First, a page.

Bylaws may contain the organization's name and location, requirements for becoming a member, officer or board member, officers' duties and the voting or decision making process used to make management decisions. Legally binding association restrictions and covenants may be included along with instruction as to how to apply federal and state law that applies to the organization's purpose. A particularly important topic covered in the bylaws is how to change the existing bylaws.
A restatement corrects ambiguity in the text of a bylaw by rewording for clarity, or updates bylaws to track changes in the law or the procedural needs of the organization. For example, changing a minimum lease length from six months to one year may be accomplished through restatement. Generally an organization's executive director or equivalent may restate the bylaws without board approval, at which time the entire bylaws document is restated.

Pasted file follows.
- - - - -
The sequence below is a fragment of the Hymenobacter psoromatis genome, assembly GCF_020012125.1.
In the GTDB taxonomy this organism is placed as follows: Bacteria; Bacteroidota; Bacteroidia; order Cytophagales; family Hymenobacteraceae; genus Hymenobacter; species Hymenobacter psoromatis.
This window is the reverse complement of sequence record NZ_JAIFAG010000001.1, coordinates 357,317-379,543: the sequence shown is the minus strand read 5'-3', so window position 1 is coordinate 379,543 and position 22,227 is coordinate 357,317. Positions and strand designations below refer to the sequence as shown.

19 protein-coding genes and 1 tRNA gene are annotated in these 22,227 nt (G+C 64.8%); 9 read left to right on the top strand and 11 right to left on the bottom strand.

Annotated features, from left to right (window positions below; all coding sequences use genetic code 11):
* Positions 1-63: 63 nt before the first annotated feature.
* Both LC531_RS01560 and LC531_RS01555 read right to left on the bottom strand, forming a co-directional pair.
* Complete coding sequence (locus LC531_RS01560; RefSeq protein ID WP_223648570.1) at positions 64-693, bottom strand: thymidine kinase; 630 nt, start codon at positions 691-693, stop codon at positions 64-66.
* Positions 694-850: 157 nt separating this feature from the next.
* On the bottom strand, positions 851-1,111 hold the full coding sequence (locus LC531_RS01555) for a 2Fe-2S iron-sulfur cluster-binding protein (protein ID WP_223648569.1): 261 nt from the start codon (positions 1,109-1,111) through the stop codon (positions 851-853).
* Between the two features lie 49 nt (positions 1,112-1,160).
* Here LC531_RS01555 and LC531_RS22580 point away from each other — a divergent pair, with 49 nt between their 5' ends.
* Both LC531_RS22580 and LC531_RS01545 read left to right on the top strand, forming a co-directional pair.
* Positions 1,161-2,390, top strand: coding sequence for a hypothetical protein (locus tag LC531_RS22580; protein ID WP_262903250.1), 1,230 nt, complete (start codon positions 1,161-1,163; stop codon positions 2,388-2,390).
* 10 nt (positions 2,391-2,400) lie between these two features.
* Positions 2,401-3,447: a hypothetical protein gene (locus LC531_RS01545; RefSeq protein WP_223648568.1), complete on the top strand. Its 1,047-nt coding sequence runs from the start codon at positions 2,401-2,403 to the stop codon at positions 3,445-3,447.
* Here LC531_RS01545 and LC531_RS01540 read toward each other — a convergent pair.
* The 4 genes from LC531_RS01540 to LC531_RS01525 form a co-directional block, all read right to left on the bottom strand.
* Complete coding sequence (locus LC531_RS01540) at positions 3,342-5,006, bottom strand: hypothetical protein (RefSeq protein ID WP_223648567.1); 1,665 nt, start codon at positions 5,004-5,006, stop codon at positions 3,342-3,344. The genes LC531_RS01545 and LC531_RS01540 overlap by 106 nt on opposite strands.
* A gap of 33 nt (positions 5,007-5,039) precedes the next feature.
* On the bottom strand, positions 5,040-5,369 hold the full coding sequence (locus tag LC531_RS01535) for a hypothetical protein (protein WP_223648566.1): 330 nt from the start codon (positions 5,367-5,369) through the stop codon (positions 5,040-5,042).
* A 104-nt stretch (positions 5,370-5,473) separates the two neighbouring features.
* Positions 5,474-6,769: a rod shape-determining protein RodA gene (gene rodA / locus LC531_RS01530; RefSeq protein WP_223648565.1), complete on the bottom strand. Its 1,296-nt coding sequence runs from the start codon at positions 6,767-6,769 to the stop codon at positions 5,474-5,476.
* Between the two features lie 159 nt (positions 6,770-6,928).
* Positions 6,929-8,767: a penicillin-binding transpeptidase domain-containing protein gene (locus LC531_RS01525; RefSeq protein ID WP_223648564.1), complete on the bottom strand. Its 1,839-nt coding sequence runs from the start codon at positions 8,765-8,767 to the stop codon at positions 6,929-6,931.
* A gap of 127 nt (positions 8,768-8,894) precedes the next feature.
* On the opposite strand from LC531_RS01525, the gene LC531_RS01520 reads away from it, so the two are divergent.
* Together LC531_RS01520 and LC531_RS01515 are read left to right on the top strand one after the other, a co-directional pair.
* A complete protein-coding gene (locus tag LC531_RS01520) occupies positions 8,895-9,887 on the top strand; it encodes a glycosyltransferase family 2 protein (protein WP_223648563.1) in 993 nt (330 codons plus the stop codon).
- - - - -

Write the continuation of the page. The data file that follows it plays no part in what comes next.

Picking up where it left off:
An amendment changes the meaning of individual provisions within the bylaws. For example, a condominium association may amend the bylaws to divest itself of maintenance and upkeep responsibilities for common areas and transfer them to the association members. Amendments generally require approval by a majority of the organization's board of directors or other governing body to take effect, and only the amendments are voted on while the rest of the bylaws remain in effect as before.
Process for Restatement or Amendment
The process for facilitating a restatement or an amendment may be provided by the bylaws themselves. If so, the procedure must be followed exactly for the restatement or amendment to become official. The state Secretary of State, Division of Corporations for the state where the organization was formed may also provide instructions for doing so. Generally, an organization's bylaws are not filed with the Division of Corporations, and restatements or amendments to bylaws do not require filing to be official.